Normally I give a little introduction on why the book caught my eye, but it isn’t a secret that I suffer chronic pain due to, up to very recently, undiagnosed causes which kept moving the goalpost on why and how to fix it. I mean, I am not a werewolf or a werefox for that matter, and as much as I joke about being a vampire due to photosensitivity, I am alas not one.

But as I read this book, I couldn’t help but keep seeing myself in it a lot more than I expected.

I can’t speak for all the conditions listed in the book fully, but I do have part of one, hypermobility, and a lot of what they discuss about symptoms, trying to live a “normal” life, and making the best out of it was interesting. Then thre’s Brigid who is chaotic as hell and adorable, a bonanza of fun and intense that made me want to smush her and mother her and befriend her all at the same time! And Priya herself is trying her best to deal with her own diagnosis, her friendship and how to focus her energy and deal with feeling like she’s failed at normal life.

If I have to summarise in a few words I would say this is peak chaotic friendships of early social media teens with a little bit f urban fantasy, a lot of humour and just a book that makes you either see a side you hadn’t seen of how those with an illness that affects their daily life and is chronic may feel and manage it, or you feel a little bit seen and end up with a lot of laughs at the little hints of things that remind you of your own journey.

For me it was just fun to read, find myself in it, and feel seen. So if you like urban fantasy, friendship, family, wholesome stories and chaos, this is the book for you, also werewolves and chronic illnesses!

Book Review

Moon Reads: So You Think You’ve Got It Bad? A Kid’s Life in the Aztec Age

So You Think You’ve Got It Bad? A Kid’s Life in the Aztec Age by Chae Strathie and Marisa Morea

Rating: MoonKestrel Logo2 20px MoonKestrel Logo2 20px MoonKestrel Logo2 20px MoonKestrel Logo2 20px Grey

Read before: No

Ownership: Bought for myself since it sparked my curiosity

Series: So You Think You’ve Got It Bad?

I saw Nosy Crow talking about this book when it came out and it made me curious. If you don’t know, I am Mexican and had my education in Mexico, so I learned a lot about Aztecs in the “it is part of our history, good and bad” way, and I had a fascination with it so I even tried to learn more. So I had to check this book out.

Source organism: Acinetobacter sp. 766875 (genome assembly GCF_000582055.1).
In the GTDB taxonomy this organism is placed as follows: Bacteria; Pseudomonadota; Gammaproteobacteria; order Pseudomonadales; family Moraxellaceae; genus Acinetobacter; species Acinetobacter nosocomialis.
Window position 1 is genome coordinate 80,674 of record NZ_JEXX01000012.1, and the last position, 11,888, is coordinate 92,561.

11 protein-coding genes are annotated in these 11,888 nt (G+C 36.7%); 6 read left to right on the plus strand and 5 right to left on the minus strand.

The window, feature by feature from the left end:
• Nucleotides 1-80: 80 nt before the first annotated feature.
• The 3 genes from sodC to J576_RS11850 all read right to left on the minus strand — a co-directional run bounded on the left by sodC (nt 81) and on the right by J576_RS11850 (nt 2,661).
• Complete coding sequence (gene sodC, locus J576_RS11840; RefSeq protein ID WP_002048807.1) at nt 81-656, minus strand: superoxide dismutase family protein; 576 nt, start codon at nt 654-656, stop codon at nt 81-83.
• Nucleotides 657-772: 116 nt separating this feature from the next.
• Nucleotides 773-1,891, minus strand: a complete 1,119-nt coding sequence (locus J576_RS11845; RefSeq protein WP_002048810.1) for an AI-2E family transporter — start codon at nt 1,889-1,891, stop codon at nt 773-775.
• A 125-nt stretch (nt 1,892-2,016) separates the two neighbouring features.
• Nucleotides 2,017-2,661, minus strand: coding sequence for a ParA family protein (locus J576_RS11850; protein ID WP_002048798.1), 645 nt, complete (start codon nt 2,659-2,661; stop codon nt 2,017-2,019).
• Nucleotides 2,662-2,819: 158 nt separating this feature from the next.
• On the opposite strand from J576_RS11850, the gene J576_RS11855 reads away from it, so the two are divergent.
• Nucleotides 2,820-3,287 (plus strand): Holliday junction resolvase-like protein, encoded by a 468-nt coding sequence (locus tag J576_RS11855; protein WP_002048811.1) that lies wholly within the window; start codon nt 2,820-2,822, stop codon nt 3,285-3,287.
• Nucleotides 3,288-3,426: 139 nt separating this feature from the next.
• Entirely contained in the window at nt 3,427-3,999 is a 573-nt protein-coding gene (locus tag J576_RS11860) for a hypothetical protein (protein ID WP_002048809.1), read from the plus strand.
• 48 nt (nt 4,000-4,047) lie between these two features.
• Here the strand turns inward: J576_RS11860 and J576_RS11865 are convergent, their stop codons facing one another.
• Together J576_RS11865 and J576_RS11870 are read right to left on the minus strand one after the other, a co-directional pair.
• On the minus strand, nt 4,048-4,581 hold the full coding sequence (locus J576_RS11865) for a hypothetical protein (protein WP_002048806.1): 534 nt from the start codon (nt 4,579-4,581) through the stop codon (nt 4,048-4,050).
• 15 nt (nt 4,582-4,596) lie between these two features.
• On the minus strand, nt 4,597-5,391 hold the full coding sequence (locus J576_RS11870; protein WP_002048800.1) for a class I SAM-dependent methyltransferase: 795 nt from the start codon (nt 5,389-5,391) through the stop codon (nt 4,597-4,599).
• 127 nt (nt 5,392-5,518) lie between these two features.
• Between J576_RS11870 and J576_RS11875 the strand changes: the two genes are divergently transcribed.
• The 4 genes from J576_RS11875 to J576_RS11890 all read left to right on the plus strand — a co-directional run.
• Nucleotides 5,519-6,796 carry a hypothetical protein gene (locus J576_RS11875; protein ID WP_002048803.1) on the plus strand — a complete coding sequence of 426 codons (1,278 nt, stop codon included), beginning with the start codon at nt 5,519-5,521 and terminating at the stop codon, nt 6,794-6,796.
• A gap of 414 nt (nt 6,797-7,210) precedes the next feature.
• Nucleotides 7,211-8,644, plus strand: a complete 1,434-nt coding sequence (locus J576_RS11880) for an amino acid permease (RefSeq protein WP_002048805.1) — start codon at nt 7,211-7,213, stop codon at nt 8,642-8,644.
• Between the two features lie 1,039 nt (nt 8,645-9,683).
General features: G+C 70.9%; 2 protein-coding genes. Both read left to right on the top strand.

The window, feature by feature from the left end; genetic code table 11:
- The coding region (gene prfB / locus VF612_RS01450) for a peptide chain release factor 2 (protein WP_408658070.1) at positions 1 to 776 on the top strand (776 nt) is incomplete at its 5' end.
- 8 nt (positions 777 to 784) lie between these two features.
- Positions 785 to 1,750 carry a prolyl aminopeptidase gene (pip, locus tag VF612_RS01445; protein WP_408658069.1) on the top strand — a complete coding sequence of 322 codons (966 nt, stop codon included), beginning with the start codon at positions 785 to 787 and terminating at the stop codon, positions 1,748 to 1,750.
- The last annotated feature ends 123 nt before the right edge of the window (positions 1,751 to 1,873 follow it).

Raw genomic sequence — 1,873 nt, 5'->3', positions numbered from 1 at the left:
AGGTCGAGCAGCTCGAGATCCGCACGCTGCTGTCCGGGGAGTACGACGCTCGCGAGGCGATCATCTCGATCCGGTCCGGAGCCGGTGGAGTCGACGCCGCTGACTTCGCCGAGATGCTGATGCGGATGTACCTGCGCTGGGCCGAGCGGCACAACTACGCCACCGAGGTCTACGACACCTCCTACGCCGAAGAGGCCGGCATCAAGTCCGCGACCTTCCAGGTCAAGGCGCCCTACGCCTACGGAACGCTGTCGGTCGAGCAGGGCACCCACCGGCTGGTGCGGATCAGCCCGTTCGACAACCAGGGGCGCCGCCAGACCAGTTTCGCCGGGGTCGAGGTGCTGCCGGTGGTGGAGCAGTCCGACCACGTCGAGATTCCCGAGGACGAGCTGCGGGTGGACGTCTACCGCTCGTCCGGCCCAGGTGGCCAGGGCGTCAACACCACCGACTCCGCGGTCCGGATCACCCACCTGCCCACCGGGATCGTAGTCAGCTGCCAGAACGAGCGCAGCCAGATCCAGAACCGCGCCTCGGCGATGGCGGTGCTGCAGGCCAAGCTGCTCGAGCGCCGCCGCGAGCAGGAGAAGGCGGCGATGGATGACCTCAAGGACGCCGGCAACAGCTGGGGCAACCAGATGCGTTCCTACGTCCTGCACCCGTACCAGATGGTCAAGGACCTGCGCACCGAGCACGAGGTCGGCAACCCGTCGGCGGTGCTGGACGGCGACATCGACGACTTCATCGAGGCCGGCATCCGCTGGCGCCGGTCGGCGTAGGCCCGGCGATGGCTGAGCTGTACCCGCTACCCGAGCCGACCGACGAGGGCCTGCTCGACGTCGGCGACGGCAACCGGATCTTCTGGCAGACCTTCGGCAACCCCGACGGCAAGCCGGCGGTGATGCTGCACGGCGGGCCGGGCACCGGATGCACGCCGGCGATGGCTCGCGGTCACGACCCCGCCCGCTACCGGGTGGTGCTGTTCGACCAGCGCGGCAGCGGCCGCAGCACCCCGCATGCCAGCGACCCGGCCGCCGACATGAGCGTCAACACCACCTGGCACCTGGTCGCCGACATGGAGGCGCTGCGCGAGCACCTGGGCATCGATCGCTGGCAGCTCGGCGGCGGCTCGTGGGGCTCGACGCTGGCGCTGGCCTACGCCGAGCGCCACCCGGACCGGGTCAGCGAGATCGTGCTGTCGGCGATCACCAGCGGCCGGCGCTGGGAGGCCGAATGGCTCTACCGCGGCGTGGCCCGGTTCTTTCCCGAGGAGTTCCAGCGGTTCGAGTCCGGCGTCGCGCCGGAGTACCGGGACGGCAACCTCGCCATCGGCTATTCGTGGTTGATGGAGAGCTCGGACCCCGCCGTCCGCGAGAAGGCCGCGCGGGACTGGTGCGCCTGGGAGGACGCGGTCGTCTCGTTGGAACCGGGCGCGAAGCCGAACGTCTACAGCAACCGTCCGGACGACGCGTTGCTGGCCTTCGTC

The premise of the series overall is that it comapres a modern life of a child with what children would have as a life in a specific culture or period. This one compares schools, food, family, entertainment, sports, etc. I found it amusing, the artwork is pretty good and fits nicely, and for the most part the data matches what I know.

I can’t recall the exact details but there were some places where I felt at odds with what they said, it was too much of a joke or a little exagerated, or it didnt match anything of what I had learned on my own, so its partly why I didn’t rate it high and as much as it was interesting, it was also at times either trying hard to be funny or trying hard to give you a LOT of information, the balance could have been better on that frnt. Not that I dislike one or the other but rather there was a lot to say and not all said in the best way.

But it did pass the time well and it reminded me of my own time in school and devouring lots of extra curricular books on Aztecs and other Mexican cultures and what they did with their lifes. Oh yes, just reminded that thepart that was too clinical and tidy was the part about the conquest and what the Spanish did, because of course it would be. Conquerors don’t like to admit too much about how bad those actions were. And there is a bit of judgement on some traditions as thought more barbaric or wild, it isn’t using those words but the way it is phrased wasn’t ideal.

I mean, if it is for a kid, buy it, it is fun, it does convey a LOT of data about the Aztecs and regular life, but it may be worth finding more sources if it is a particular itnerest of the child or an adult. Still, fun little book with cute drawings.

Book Review

Moon Reads: 44 Tiny Acrobats

44 Tiny Acrobats by Sylvia Bishop and Ashley King

Rating: MoonKestrel Logo2 20px MoonKestrel Logo2 20px MoonKestrel Logo2 20px MoonKestrel Logo2 20px MoonKestrel Logo2 20px Grey

Read before: No

Ownership: Preordered because I enjoyed the first one

Series: 44 Tiny…

I really enjoyed 44 Tiny Secrets, and you can read my review here, so I pre-ordered the sequel and have no regrets.

44 Tiny Acrobats is giving us a little more on the circus side of the family story and a lot more on the mysterious grandma that grandpa loved so much. It all starts when Grandpa is not acting as normal and Betsy’s parents are acting even more strange than usual. This is because the circus Grandma used to be a part of is in town just really close to their house.

This puts Betsy in an interesting position because she wants to go to the circus and also learn more, but then doesn’t want to offend or hurt her Grandpa. In the end she goes and things get a bit difficult because she has all her lovely tiny acrobatic mice and they put on a show in the circus.

This leads to some very interesting fun, including a bad and terrible contract, a bit of extortion and finding out a lot more about the past of each family member alongside meeting some of Grandma’s old friends.

As someone who does aerial circus arts, this was a very cute and fun book to read and I liked the connections it had to the story from the first book, and that it is in itself a story but it also has a lot of extra parts to learn about if you read the first one. The artwork is cute and adorable and honestly I can’t wait to see what fun adventure Betsy and her pigmy mice come up with.

Book Review

Moon Reads: Dragon World

Dragon World by Tamara MacFarlane. Illustrated by Alessandra Fusi

Rating: MoonKestrel Logo2 20px MoonKestrel Logo2 20px MoonKestrel Logo2 20px MoonKestrel Logo2 20px MoonKestrel Logo2 20px Grey